This only happens to be about cannabis, but we’re seeing this over and over again. We saw this in the dairy industry; we see this in other agricultural areas. I’m hoping people watch my film and think about what’s going on and speak up to challenge the status quo, and support local businesses, women-owned businesses, and local farmers.

As a cautionary tale, Lady Buds explores the reality of the “American Dream” in a capitalist society. Would you agree that it’s a myth, an idealised dream or wish?

The “American Dream” symbolises manifest destiny or trying to build something yourself, to be a part of the economy, and to be self-sustaining as a small business, or as an independent operator. The “American Dream” can be applied to any business sector, but decades ago it represented this idea that whatever your dreams, if you could put your mind to it, you could open that shop up; you can be that entrepreneur.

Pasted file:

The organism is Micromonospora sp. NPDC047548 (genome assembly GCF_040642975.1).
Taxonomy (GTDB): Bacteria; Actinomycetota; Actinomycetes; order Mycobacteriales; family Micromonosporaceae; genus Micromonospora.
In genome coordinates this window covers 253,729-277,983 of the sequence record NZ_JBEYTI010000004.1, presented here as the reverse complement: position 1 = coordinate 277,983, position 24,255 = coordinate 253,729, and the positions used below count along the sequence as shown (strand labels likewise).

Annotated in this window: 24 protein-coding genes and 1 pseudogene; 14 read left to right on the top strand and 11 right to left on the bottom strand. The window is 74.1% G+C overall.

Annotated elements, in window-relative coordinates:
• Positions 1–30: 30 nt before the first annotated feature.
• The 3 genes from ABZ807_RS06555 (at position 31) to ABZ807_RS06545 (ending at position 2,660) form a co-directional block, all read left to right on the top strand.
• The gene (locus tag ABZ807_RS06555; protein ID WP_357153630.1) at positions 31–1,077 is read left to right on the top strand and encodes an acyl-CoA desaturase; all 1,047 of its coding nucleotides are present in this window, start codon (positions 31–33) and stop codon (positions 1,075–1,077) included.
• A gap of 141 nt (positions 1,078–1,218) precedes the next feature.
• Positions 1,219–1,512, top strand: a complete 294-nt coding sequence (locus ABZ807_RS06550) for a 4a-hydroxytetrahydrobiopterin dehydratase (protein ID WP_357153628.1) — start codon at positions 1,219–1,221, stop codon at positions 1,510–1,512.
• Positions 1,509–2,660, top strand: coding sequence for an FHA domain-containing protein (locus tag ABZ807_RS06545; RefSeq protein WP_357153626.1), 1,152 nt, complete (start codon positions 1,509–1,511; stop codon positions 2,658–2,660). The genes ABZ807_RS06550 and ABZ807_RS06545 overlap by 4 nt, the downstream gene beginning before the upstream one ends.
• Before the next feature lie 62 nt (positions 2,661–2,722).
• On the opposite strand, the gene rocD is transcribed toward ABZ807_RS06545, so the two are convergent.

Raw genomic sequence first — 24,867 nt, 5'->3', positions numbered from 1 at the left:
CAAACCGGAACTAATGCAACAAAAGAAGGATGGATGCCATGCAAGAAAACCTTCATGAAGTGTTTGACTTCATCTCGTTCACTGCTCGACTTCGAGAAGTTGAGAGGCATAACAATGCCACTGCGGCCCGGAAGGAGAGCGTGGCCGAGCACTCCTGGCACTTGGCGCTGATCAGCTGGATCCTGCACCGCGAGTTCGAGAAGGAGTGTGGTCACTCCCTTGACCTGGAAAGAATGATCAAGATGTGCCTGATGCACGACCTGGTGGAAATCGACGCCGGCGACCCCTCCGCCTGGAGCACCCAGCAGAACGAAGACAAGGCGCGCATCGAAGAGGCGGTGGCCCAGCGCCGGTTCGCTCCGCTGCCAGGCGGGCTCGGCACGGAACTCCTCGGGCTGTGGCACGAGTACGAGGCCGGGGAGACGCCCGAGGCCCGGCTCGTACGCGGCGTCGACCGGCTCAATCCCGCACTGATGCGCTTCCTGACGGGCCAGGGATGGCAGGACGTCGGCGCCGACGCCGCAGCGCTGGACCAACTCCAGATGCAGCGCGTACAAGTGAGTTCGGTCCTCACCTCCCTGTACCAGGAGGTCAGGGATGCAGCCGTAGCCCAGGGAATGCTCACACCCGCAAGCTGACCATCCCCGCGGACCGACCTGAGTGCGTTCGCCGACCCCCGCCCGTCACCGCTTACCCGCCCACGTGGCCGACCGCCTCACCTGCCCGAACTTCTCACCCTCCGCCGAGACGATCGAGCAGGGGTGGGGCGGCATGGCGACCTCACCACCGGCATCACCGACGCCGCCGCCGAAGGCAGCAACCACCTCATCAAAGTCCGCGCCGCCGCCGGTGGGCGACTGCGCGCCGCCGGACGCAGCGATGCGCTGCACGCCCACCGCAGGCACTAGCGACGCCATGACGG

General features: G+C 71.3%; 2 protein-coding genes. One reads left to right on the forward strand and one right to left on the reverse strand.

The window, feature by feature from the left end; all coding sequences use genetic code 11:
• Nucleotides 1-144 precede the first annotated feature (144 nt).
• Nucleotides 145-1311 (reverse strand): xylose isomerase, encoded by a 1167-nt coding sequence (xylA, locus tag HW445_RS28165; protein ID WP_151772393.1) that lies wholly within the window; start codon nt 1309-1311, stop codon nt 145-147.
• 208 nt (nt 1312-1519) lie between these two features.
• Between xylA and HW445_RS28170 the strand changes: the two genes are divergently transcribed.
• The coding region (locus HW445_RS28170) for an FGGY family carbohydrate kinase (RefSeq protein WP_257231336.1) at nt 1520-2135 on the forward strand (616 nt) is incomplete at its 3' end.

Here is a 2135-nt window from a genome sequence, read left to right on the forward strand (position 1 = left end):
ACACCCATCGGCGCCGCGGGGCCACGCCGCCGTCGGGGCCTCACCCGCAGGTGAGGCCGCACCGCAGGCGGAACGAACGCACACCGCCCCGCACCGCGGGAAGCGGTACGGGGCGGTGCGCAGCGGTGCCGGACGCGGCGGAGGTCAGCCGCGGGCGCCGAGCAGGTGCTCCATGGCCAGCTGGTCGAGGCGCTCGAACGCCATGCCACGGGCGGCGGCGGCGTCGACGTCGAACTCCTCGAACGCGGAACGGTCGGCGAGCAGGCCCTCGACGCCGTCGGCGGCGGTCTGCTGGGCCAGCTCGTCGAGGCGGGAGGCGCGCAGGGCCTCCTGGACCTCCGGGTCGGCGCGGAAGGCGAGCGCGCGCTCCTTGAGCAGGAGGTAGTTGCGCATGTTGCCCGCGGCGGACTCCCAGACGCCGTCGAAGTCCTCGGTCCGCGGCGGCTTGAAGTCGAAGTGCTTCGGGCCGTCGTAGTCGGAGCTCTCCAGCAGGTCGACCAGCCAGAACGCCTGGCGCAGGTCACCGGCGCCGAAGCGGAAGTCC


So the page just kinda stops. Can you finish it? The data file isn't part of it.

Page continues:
It was definitely an idealised idea, but this country was founded on small businesses – it’s what America was supposed to be operated by. Only in the last couple of decades have we had to fight against these conglomerates and monopolies. 

Corporations have more protections than humans now. It’s backward, and I use the euphemism that these women wanted a piece of their own “American Dream”, which just happens to be cannabis. It’s ironic that a plant that used to be illegal could now be a part of this idea of the “American Dream”. These women laid the foundations for that industry. 

We had a 20-year working economic model in California, under the “Medical Marijuana Law” that was passed in 1996. It was quasi-legal, and when Prop 64 [“The Control, Regulate and Tax Adult Use of Marijuana Act”] came in, it disrupted that entire working economy. It skewed it so that only big businesses could survive because they had the money to pay the taxes and the licenses. In these regions where the smaller operators were for decades, they’re leaving, and these regions are now suffering economically.